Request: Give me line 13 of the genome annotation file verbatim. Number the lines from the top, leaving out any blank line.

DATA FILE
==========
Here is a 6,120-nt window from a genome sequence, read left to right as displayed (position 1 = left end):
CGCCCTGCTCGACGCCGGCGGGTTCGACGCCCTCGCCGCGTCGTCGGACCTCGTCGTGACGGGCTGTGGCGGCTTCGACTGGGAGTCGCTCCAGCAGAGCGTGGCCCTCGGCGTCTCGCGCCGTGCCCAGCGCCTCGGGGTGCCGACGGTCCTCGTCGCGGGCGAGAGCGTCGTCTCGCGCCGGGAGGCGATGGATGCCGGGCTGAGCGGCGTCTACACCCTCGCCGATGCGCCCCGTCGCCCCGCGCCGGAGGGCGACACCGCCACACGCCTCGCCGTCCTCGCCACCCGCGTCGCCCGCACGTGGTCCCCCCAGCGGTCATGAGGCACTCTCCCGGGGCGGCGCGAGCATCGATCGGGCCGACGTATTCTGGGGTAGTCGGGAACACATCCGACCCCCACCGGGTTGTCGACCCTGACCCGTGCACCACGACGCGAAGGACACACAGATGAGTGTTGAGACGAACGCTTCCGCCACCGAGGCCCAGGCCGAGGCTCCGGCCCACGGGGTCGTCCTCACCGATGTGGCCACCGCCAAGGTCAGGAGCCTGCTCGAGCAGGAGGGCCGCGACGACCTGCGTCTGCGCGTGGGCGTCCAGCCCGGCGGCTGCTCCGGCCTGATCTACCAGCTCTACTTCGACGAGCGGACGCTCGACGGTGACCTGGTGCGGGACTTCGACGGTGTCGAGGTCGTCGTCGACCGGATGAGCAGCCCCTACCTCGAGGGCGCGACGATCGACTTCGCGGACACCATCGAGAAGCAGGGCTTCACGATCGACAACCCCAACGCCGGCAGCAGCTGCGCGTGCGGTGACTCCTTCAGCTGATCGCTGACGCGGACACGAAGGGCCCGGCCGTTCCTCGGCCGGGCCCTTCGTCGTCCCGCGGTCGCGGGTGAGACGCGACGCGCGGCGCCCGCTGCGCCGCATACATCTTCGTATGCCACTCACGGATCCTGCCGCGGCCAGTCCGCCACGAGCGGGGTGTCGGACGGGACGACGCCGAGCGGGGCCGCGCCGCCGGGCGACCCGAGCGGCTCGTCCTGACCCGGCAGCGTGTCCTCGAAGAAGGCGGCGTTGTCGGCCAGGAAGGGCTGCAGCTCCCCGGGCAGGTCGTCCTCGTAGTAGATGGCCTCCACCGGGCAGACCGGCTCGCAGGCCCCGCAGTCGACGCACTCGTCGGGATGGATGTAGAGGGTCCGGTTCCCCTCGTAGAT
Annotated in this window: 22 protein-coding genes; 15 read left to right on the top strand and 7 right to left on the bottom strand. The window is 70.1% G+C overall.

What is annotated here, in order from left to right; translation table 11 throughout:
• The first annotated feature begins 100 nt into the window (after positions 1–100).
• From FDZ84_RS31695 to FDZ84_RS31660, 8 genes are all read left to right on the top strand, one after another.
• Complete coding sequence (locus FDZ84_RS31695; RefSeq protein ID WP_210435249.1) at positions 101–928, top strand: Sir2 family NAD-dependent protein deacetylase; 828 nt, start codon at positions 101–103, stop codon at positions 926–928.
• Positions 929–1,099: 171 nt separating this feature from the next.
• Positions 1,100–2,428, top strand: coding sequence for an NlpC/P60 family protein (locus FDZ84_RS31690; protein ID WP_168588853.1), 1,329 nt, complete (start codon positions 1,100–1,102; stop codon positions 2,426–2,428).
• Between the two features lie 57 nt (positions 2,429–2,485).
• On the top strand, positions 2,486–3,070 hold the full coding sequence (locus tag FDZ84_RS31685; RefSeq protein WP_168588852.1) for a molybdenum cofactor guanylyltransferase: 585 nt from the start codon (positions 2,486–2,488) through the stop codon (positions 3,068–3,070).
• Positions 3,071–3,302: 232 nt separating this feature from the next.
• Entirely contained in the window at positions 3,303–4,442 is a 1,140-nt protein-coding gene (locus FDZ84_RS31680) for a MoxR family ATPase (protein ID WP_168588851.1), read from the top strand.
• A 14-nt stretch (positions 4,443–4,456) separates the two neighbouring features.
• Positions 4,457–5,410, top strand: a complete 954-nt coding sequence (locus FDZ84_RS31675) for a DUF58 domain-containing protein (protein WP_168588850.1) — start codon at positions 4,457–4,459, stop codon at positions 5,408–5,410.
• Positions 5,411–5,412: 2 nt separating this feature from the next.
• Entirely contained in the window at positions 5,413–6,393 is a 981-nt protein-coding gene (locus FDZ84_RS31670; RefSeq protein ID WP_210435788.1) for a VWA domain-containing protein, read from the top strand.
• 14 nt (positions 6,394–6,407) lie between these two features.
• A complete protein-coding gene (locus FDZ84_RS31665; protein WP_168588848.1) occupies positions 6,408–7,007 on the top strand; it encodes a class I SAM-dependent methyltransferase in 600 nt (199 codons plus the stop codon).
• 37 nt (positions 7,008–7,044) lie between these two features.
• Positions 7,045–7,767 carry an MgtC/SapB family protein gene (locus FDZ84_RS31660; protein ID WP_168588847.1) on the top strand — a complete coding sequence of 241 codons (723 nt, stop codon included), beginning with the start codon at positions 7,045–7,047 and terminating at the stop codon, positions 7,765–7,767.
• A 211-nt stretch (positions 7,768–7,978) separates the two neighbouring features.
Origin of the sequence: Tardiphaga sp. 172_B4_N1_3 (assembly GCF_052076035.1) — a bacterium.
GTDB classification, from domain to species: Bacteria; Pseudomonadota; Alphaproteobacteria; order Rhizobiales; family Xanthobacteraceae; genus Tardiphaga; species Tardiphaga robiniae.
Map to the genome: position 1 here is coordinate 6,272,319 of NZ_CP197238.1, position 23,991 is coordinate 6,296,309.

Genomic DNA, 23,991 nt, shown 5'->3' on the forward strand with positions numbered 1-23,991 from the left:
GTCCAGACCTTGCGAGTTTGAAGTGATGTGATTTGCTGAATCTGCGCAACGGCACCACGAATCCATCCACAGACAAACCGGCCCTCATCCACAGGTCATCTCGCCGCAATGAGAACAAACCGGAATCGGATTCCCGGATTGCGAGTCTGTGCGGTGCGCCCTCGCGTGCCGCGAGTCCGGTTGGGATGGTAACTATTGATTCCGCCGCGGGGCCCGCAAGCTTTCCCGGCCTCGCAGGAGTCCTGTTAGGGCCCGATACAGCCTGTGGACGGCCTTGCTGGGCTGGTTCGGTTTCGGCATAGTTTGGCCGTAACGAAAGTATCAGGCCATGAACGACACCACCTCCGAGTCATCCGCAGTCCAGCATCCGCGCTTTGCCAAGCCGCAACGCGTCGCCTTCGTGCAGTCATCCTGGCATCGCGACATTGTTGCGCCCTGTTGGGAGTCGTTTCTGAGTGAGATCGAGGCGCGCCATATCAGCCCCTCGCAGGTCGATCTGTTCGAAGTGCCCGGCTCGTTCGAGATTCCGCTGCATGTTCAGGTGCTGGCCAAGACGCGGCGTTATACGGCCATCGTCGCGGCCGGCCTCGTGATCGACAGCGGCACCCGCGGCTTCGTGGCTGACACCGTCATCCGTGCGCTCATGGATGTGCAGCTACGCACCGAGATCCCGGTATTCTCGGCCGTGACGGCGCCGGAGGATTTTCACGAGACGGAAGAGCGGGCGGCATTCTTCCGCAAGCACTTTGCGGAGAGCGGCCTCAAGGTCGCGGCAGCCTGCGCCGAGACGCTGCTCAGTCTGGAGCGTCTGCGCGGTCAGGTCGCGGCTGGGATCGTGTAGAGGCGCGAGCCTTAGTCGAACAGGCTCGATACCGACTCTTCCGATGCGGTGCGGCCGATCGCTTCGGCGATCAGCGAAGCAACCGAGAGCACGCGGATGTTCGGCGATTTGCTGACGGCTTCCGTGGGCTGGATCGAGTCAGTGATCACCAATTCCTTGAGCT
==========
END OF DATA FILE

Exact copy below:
• Entirely contained in the window at positions 3,303–4,442 is a 1,140-nt protein-coding gene (locus FDZ84_RS31680) for a MoxR family ATPase (protein ID WP_168588851.1), read from the top strand.